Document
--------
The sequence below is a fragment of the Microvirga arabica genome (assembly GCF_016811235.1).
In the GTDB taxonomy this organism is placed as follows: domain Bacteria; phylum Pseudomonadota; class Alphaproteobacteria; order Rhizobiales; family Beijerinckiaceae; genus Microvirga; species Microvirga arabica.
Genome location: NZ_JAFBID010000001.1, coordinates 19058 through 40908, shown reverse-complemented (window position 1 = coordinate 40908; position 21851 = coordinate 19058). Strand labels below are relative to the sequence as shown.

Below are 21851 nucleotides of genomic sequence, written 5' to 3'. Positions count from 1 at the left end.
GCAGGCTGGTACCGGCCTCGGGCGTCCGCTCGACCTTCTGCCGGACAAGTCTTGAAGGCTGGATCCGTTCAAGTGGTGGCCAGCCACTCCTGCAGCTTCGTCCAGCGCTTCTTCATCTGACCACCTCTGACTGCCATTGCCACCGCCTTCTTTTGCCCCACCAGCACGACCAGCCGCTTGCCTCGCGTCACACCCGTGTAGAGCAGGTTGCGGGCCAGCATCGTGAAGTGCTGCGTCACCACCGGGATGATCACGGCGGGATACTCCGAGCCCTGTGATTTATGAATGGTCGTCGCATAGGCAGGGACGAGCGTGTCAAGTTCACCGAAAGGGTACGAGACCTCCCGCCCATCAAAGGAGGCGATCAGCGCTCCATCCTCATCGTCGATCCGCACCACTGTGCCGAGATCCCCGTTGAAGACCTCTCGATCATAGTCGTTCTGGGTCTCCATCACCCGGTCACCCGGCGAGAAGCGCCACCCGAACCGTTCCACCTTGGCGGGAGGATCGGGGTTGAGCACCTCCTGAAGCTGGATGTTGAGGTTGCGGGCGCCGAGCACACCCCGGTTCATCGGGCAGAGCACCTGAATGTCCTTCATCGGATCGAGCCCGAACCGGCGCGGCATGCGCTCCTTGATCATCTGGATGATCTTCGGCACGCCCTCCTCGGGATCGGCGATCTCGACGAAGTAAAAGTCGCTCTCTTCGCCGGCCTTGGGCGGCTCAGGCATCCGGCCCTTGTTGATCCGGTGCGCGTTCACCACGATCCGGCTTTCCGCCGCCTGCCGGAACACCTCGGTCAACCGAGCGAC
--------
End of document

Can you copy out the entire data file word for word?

The sequence below is a fragment of the Microvirga arabica genome (assembly GCF_016811235.1).
In the GTDB taxonomy this organism is placed as follows: domain Bacteria; phylum Pseudomonadota; class Alphaproteobacteria; order Rhizobiales; family Beijerinckiaceae; genus Microvirga; species Microvirga arabica.
Genome location: NZ_JAFBID010000001.1, coordinates 19058 through 40908, shown reverse-complemented (window position 1 = coordinate 40908; position 21851 = coordinate 19058). Strand labels below are relative to the sequence as shown.

Below are 21851 nucleotides of genomic sequence, written 5' to 3'. Positions count from 1 at the left end.
GCAGGCTGGTACCGGCCTCGGGCGTCCGCTCGACCTTCTGCCGGACAAGTCTTGAAGGCTGGATCCGTTCAAGTGGTGGCCAGCCACTCCTGCAGCTTCGTCCAGCGCTTCTTCATCTGACCACCTCTGACTGCCATTGCCACCGCCTTCTTTTGCCCCACCAGCACGACCAGCCGCTTGCCTCGCGTCACACCCGTGTAGAGCAGGTTGCGGGCCAGCATCGTGAAGTGCTGCGTCACCACCGGGATGATCACGGCGGGATACTCCGAGCCCTGTGATTTATGAATGGTCGTCGCATAGGCAGGGACGAGCGTGTCAAGTTCACCGAAAGGGTACGAGACCTCCCGCCCATCAAAGGAGGCGATCAGCGCTCCATCCTCATCGTCGATCCGCACCACTGTGCCGAGATCCCCGTTGAAGACCTCTCGATCATAGTCGTTCTGGGTCTCCATCACCCGGTCACCCGGCGAGAAGCGCCACCCGAACCGTTCCACCTTGGCGGGAGGATCGGGGTTGAGCACCTCCTGAAGCTGGATGTTGAGGTTGCGGGCGCCGAGCACACCCCGGTTCATCGGGCAGAGCACCTGAATGTCCTTCATCGGATCGAGCCCGAACCGGCGCGGCATGCGCTCCTTGATCATCTGGATGATCTTCGGCACGCCCTCCTCGGGATCGGCGATCTCGACGAAGTAAAAGTCGCTCTCTTCGCCGGCCTTGGGCGGCTCAGGCATCCGGCCCTTGTTGATCCGGTGCGCGTTCACCACGATCCGGCTTTCCGCCGCCTGCCGGAACACCTCGGTCAACCGAGCGAC